Does deductibility really influence church giving? Salt Lake Tribune skirts the question, sort of

The fact that Americans who itemize their income tax deductions can also deduct their donations to the church, mosque, synagogue or (recognized) religious outpost of their choice is a cherished part of American taxation, something that's not true in all nations of the world.

Now, the latest tax reform proposal knocking around Congress may -- or may not -- put a dent in such deducting. If the "standard deduction" of $5,500 for individuals and $11,000 for married couples is doubled, as proponents want, the thinking goes, more folks will skip itemizing and just go with the higher number. No itemizing means less in the collection plate, they theorize.

But here's the journalistic question: Does a mere assertion mean something's a fact? Logic would say no, but sometimes a media outlet will seem to glide around logic for a compelling story. At the least, that's how it could look to a reader.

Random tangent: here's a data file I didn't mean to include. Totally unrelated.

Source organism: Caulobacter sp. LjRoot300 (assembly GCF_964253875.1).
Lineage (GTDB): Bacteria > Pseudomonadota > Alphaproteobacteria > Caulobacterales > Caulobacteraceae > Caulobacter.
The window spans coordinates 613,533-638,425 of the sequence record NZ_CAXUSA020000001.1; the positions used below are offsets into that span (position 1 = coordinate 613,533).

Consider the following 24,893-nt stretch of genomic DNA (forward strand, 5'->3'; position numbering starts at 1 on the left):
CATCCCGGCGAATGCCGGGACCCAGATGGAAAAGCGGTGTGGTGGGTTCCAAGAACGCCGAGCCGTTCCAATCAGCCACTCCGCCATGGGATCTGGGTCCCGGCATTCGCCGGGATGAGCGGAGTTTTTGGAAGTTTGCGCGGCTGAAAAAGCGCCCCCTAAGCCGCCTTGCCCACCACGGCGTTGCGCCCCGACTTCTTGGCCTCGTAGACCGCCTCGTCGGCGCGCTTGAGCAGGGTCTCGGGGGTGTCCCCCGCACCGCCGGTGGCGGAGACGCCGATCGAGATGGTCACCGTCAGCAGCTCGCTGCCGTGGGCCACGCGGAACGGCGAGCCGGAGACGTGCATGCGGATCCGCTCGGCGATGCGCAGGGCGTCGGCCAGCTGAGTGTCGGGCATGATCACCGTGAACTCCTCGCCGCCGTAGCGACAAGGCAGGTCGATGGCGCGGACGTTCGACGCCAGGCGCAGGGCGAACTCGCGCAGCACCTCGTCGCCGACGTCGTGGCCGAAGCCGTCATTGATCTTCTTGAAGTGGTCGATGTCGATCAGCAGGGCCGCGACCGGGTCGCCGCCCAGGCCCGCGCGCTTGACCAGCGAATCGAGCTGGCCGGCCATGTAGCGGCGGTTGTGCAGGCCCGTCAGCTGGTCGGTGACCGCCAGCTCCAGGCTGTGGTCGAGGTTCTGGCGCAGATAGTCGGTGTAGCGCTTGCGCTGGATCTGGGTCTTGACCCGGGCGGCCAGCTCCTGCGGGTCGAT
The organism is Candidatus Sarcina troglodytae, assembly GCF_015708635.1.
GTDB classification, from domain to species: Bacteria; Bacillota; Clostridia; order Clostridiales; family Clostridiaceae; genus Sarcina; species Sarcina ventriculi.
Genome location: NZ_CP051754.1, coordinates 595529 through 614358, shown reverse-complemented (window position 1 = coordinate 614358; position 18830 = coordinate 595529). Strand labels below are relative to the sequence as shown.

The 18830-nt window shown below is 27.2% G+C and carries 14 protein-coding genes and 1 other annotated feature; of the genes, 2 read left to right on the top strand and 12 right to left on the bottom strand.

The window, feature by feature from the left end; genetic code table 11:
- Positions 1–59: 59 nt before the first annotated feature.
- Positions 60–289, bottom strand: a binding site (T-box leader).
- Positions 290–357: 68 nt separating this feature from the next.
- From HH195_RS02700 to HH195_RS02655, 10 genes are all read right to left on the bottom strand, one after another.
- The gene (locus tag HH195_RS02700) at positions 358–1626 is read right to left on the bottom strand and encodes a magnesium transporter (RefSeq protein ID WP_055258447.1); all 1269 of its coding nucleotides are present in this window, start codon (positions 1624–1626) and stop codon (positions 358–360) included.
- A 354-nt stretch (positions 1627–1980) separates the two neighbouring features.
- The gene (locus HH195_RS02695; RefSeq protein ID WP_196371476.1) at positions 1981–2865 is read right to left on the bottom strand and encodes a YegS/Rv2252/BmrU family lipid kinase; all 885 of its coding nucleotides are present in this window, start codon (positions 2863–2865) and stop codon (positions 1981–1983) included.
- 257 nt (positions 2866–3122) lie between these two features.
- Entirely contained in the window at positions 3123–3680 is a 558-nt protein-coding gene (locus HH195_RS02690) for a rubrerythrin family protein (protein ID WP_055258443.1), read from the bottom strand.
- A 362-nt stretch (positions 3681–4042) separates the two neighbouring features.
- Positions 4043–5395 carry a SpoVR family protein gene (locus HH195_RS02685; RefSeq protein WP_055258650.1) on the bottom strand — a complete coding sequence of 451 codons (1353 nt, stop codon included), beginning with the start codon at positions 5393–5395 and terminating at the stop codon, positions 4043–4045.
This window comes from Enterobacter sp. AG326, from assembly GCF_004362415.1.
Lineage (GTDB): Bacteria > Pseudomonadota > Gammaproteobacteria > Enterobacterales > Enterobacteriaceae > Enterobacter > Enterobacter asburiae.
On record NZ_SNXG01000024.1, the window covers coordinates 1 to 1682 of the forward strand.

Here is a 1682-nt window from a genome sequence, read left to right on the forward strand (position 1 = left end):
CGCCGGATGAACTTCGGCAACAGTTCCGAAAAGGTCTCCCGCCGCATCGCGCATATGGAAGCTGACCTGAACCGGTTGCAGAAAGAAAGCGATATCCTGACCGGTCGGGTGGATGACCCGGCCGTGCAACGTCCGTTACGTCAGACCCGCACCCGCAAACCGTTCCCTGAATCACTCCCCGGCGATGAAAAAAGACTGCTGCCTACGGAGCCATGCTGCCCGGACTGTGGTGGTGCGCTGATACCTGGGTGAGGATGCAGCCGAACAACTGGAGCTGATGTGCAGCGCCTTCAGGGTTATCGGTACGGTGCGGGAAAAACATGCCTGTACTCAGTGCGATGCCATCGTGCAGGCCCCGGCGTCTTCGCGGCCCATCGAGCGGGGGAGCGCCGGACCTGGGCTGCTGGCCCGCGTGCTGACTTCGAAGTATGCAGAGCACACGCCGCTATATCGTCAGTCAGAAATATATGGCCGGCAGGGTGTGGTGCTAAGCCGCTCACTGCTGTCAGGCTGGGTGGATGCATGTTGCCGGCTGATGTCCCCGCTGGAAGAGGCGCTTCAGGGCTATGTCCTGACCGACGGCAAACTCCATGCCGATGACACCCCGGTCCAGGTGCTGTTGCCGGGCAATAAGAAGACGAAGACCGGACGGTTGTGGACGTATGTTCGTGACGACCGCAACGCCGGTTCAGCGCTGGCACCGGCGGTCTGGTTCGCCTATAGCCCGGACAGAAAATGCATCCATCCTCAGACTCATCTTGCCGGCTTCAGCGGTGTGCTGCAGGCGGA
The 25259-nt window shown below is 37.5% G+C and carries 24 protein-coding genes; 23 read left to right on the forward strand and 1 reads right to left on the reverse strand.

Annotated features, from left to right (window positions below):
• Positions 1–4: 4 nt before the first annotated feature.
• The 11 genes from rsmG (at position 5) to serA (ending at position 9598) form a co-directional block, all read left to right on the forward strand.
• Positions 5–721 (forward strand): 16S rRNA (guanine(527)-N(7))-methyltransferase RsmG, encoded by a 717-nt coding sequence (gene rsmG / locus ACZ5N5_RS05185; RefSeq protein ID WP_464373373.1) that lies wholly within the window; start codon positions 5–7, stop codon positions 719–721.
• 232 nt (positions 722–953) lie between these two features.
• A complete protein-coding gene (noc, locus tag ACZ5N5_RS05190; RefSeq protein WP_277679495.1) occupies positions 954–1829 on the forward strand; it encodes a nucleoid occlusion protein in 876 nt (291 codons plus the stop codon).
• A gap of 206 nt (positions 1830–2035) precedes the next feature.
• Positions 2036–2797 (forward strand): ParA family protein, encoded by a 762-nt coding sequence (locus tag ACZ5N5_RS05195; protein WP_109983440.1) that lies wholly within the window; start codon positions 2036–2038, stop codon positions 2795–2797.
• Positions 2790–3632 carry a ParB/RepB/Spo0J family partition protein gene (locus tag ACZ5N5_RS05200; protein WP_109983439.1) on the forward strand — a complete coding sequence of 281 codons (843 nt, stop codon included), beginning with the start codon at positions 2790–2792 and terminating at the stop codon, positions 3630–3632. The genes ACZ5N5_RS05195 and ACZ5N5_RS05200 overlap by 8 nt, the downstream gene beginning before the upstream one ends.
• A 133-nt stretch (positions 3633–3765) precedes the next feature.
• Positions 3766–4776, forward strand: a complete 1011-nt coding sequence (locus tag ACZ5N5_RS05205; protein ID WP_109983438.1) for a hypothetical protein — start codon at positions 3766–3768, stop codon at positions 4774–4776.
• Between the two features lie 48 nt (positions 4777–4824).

The Salt Lake Tribune, serving a state where returning tithe is mandatory for Mormons, dives right in to the charitable deduction issue, leading with a dramatic point:

A Republican tax plan being debated on Capitol Hill maintains the deduction for charitable giving but still may have an unintended consequence that could hurt donations to churches and nonprofit groups.
The impact of the tax bill — if passed and signed into law — could mean less revenue for the LDS Church and other denominations and faith-based organizations as well as groups like the Salvation Army, Goodwill and humanitarian operations.

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In 2,500 words on abusive psycho-spiritual group, New York Times buries crucial four-letter word